In a review article from the University of Colorado, Gonzalez and Durairaj7 reported a meta-analysis of orbital floor fractures focusing on indications and timing of surgical repair, outcomes, and complications. They note that indications for repair of indirect orbital floor fractures may vary by the specialty attending the patients. They also reported the various forms of orbital floor fractures, timing, indications for repair and complications of surgery.
Facial nerve paralysis may occur from several causes that include trauma, infections, or neoplasms. Bell's palsy, the most common cause of facial paralysis, is a diagnosis of exclusion. Alsuhaibani8 provides an excellent comprehensive review of FNP, and its management pointing out that patients with such condition may require a multidisciplinary approach for proper patient evaluation and management. He emphasizes that it is crucial to recognize and treat the potentially life-threatening underlying causes.
Retinopathy of prematurity (ROP) is a leading cause of preventable blindness in infancy. Solarte,9 in this issue presents a comprehensive review of plus disease and ROP, outlining our current understanding of the clinical presentation, pathophysiology, usefulness of the diagnostic tools, and treatment options in the management of children with aggressive forms of ROP disease. He also notes that the understanding of the vascular changes in patients with ROP may help in designing new treatment strategies, which may be useful in salvaging many of the eyes with severe ROP. The author stresses the need of a standardized, quantitative classification system for vascular changes in the posterior pole in ROP to identify posterior pole changes and provides guidance in early treatment planning.
The absence of an eye in early childhood may have many ramifications including monocular status, aesthetic loss of an eye, and psychosocial challenges for a growing child. Absence of an eye in this age group is also unique in that such loss may result in the absence of stimulus volume necessary for expansion of the orbit, which is essential for the development of facial symmetry. Bernardino,10 in his comprehensive review of the problem of anophthalmia, describes both medical and surgical methods to stimulate orbital volume development. Bernardino notes that when choosing a modality to treat an ophthalmic socket, one must consider the status of the affected eye, the contralateral eye, the cause of the loss of the eye, the severity of volume deficit, the age of the child, and psychosocial issues including the support system of the child. Early intervention can lead to very satisfactory results allowing for normal anatomic and psychosocial development.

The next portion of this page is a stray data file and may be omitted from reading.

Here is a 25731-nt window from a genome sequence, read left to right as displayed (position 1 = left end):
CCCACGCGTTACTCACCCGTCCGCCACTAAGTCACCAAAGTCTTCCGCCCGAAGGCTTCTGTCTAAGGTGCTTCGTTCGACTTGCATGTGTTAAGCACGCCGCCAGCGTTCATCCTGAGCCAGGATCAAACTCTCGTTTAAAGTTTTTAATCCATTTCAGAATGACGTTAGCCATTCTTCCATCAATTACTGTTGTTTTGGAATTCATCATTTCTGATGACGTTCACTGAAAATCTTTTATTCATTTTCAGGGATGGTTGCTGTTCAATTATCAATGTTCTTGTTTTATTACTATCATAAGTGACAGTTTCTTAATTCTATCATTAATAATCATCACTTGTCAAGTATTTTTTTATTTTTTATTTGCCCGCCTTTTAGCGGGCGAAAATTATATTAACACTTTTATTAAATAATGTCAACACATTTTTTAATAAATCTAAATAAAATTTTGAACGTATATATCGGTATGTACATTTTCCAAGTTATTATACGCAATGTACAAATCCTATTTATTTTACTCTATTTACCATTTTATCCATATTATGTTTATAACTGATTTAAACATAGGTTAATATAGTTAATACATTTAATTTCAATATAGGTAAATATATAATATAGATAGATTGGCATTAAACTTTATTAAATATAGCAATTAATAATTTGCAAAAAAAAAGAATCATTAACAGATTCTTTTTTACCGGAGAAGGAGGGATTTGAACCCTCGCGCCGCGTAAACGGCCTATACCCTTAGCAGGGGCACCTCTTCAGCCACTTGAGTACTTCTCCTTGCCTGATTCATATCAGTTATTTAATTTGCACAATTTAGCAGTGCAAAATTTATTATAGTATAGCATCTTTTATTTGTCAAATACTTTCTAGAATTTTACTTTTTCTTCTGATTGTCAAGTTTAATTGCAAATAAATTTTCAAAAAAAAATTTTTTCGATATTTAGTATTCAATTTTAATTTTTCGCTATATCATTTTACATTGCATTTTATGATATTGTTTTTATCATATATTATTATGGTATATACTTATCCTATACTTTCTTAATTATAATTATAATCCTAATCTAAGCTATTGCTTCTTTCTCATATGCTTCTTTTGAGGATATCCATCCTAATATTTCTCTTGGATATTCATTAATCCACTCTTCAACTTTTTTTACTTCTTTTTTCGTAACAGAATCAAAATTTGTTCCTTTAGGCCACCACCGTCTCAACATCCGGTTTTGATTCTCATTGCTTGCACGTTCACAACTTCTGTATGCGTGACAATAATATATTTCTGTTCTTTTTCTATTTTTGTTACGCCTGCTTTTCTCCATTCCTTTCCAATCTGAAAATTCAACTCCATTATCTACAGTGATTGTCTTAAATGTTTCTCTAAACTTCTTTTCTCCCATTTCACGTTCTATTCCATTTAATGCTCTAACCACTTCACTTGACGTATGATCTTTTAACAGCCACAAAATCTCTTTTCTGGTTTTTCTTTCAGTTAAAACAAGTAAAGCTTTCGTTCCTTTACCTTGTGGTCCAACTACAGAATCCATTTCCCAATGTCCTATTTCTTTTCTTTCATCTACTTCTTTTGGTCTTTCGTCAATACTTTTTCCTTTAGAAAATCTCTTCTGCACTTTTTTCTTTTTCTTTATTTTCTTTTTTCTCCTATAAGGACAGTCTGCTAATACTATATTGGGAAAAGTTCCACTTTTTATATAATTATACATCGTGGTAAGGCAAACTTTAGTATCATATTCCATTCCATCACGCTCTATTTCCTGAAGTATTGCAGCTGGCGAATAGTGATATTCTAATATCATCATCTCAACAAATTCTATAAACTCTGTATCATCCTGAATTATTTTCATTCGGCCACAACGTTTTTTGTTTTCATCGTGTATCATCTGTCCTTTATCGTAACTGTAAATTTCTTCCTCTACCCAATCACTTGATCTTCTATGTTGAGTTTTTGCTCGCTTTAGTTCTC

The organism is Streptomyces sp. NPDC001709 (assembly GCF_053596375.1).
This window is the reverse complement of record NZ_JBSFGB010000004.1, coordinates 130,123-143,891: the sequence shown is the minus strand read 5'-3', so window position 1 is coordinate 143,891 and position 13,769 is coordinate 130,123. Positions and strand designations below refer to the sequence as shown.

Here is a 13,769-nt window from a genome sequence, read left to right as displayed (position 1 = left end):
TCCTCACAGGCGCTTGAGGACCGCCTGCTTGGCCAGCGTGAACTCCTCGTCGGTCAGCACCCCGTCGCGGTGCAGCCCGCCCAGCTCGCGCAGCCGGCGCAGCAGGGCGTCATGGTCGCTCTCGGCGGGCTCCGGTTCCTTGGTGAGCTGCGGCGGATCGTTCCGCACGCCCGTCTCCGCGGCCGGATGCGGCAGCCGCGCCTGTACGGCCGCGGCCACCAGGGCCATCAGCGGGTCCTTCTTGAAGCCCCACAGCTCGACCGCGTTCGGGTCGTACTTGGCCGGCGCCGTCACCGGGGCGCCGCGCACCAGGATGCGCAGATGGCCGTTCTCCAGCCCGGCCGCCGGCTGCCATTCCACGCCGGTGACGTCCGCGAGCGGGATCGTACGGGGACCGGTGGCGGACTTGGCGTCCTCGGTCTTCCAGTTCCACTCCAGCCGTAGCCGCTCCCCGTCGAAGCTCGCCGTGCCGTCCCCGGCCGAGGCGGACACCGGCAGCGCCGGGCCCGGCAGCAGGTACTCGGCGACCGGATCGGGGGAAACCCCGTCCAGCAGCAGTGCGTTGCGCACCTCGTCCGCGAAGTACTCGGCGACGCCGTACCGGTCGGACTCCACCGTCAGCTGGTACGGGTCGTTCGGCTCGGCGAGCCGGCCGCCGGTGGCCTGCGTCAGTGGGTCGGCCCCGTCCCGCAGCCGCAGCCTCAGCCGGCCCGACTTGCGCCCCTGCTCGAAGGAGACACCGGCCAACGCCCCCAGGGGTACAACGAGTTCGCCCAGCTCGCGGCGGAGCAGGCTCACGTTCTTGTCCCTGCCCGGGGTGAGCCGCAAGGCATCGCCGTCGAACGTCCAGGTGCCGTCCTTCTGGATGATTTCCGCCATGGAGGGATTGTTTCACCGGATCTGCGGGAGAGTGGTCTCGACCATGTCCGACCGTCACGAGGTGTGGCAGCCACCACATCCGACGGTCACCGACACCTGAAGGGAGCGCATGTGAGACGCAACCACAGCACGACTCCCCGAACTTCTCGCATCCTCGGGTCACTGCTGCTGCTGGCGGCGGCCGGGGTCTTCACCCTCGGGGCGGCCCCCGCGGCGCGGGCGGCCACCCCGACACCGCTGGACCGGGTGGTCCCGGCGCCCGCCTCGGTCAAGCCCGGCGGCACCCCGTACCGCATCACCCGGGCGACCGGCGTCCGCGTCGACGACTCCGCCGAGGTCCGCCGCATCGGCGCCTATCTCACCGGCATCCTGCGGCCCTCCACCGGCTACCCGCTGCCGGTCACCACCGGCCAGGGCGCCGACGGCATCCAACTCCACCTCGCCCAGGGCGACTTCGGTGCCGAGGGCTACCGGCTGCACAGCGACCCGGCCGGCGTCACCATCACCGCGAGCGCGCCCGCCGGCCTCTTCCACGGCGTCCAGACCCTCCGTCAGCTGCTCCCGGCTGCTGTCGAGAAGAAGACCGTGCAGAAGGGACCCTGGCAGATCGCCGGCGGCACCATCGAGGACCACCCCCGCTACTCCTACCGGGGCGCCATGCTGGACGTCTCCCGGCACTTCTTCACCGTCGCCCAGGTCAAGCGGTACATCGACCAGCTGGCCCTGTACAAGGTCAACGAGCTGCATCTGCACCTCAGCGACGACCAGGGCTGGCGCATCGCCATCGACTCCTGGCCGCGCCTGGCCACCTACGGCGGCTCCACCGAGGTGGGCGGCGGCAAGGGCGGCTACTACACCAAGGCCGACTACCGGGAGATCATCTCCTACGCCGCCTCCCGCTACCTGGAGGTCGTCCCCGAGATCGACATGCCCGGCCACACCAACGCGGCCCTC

I was really honored to review these articles and to write this editorial on this theme-based issue of MEAJO. In this issue, experts from different continents in the area of pediatric ophthalmology and oculoplastic surgery have undertaken an important service for MEAJO readers by providing current updates for which the editorial team is very gracious. The editorial board hopes that the added benefit of delivering a perspective from different regions of the world allows ophthalmologists to taper, alter, or consider alternative treatment paradigms as required. It is believed that their efforts will help in enhancing knowledge for those on the frontline of care of the various conditions presented here.